Meanwhile back at the range, add refried beans and sour cream in pot. Mix Cook at medium heat for about 5 minutes until mixture is hot and creamy. Cover and simmer at low until chiles have sat for 1 hour.

Add to frying pan: ground beef, cilantro, coriander, cumin, guajillo chiles, lime juice, meat spice, oregano, and pepper. Cook for about 5 minutes or until meat completely turns color. (What color you ask? Turning brown is good. Orange means you magic “spice” was purchased at an alternative food store.)

Apportion refried beans equally on tostadas. Put similar amounts of beef/spice mix on top of beans. Crown tostadas with lettuce, grated cheese, and salsa. Arriba! Arriba!

TIDBITS

1) “Tostada” means “toasted” in Spanish.

2) As in toasted bread and not as in “He had six whiskeys. He’s toasted.”

3) People often toast each other by raising a glass of wine at one or more people and saying something mercifully short.

4) This practice arose when people in the 17th century flavored wine with spiced toast.

5) I strongly suspect it was the wine that made people pop up and make short speeches in public.

6) I mean, how often have you seen people make a speech at a dinner after eating cinnamon toast?

7) I don’t think Mexicans have ever flavored their wines with tostadas.

– Chef Paul

4novels

My cookbook, Eat Me: 169 Fun Recipes From All Over the World,  and novels are available in paperpack or Kindle on amazon.com

As an e-book on Nook

or on my website-where you can get a signed copy at: www.lordsoffun.com

 

Categories: cuisine, food, humor, international, recipes | Tags: , , , , , , , , , , , , , , , | Leave a comment

Papas A La Huancaina (Potatoes with Peruvian cheese sauce)

Peruvian Entree

PAPAS A LA HUANCAINA
(Potatoes with Peruvian cheese sauce)

INGREDIENTSPapasAL-

1/2 cup red onion
1 garlic clove
4 eggs
1 tablespoon peanut oil
2 tablespoons butter
2 tablespoon aji amarillo pepper
4 saltine crackers
1/3 cup Monterrey Jack cheese
2/3 cup Cotija cheese
1/2 cup sour cream
1/2 cup milk
1 tablespoon lime juice
3 tablespoons vegetable oil
1/4 teaspoon sugar
1/2 tablespoon turmeric
1/4 teaspoon sea salt
6 yellow or white potatoes
2 tablespoons parsley flakes
6 lettuce leaves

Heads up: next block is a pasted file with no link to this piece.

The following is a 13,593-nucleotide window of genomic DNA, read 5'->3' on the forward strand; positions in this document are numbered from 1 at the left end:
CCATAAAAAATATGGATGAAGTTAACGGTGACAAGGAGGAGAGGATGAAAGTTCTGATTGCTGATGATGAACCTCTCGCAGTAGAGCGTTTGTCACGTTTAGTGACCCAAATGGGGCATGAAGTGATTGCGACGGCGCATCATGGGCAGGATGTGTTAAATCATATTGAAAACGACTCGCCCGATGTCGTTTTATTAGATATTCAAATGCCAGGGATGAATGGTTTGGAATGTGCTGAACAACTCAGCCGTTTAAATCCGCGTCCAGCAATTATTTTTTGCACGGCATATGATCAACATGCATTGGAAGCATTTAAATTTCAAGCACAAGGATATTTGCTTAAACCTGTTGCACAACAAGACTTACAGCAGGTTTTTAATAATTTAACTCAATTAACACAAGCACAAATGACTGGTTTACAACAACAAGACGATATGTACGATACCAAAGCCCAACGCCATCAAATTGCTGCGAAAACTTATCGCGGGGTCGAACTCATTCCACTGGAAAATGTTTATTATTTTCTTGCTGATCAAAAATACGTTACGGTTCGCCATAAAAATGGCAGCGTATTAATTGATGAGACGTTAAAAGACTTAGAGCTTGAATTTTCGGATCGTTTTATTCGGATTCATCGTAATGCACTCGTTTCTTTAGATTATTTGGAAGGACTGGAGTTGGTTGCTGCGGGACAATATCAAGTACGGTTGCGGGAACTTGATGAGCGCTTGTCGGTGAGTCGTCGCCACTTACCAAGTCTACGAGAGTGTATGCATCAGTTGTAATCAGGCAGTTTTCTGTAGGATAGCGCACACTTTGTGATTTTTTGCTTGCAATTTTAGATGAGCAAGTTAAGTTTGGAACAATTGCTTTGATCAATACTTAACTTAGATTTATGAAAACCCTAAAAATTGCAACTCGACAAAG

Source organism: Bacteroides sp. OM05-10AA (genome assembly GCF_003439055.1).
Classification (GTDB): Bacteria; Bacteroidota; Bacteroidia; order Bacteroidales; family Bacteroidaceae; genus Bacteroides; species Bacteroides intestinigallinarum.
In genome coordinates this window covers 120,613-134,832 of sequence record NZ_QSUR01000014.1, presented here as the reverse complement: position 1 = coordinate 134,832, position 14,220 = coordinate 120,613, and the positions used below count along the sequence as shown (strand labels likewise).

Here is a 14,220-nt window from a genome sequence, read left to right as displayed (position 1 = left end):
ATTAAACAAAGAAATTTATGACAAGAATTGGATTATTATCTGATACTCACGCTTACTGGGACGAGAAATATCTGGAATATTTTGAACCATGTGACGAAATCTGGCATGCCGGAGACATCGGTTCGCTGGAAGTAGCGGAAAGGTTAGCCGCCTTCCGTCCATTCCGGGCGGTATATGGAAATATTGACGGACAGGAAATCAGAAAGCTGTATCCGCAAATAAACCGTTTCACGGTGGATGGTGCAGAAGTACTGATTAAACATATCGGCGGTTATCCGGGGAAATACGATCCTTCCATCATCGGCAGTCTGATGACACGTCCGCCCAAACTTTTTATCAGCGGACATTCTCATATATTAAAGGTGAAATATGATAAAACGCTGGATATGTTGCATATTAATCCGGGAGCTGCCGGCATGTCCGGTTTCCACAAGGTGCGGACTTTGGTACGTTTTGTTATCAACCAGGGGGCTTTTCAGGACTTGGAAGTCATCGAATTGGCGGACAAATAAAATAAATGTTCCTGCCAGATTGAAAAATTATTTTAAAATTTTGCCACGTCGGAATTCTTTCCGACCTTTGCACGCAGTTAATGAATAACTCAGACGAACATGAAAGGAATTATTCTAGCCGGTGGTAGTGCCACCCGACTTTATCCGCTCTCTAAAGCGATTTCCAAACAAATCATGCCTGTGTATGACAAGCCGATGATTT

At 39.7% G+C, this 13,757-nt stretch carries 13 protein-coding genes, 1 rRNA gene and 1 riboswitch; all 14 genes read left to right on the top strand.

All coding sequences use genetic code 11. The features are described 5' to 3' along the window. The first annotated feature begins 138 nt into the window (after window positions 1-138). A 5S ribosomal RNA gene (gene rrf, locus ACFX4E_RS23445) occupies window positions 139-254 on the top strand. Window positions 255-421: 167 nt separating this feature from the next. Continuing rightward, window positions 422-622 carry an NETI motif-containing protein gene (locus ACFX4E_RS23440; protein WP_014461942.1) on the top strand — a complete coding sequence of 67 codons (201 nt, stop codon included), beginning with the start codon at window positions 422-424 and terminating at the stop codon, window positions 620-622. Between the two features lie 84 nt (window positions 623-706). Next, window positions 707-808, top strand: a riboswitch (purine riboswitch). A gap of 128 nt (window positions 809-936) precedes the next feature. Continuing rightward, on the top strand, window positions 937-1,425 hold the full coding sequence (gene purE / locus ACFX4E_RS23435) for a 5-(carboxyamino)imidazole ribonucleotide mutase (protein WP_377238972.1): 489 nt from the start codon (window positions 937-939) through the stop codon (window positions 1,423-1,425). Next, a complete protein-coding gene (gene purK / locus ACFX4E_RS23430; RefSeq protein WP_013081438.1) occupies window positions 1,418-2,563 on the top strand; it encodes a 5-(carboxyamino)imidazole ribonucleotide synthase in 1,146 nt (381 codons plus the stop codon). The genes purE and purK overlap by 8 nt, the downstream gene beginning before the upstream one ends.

3 eggs

PREPARATION

Boil 6 potatoes for 35 to 40 minutes. Remove potatoes with tongs and let cool in cold water. (Remember there’s a reason for the saying, “Drop you like a hot potato.”) Peel all potatoes and cut in half lengthwise.

While potatoes are boiling, dice red onion. Mince garlic clove. Boil 4 eggs for 12 minutes. Peel eggs. Make amarillo paste by melting butter in frying pan, adding peanut oil, and amarillo pepper. Stir constantly until butter melts completely.

Put onion, garlic cloves, 4 eggs (leave 3 eggs for the final step.), amarillo paste, crackers, Monterrey Jack cheese, Cotija cheese, sour cream, milk, lime juice, vegetable oil, sugar, turmeric, and sea salt into blender. Puree all these ingredients until you get a creamy mixture.

Peel the remaining 3 hard-boiled eggs. Slice each egg into 4 pieces. Place a lettuce leaf on each of 6 plates. Top each leaf with 2 potato halves. Place an egg slice on top of each potato half. Pour the creamy mixture all over each potato half.

Serve and enjoy to people and telemarketers everywhere.

TIDBITS

1) Peru rocks the culinary world with over 300 varieties of potatoes.

2) Belgium has over 300 types of beer.

3) Coincidence? Perhaps.

4) Peru makes all sorts of tasty potato dishes to enjoy. Antarctica makes none. No nuclear missiles target either land mass.

5) Russia specializes in making vodka with potatoes. There are hundreds and hundreds of nuclear missiles pointed at Russia.

6) The connection between the threat of nuclear annihilation and potato cuisine is still unclear.

– Chef Paul

4novels

My cookbook, Eat Me: 169 Fun Recipes From All Over the World,  and novels are available in paperpack or Kindle on amazon.com

As an e-book on Nook

or on my website-where you can get a signed copy at: www.lordsoffun.com

 

Categories: cuisine, food, humor, international, recipes | Tags: , , , , , , , , , , , , , , , | Leave a comment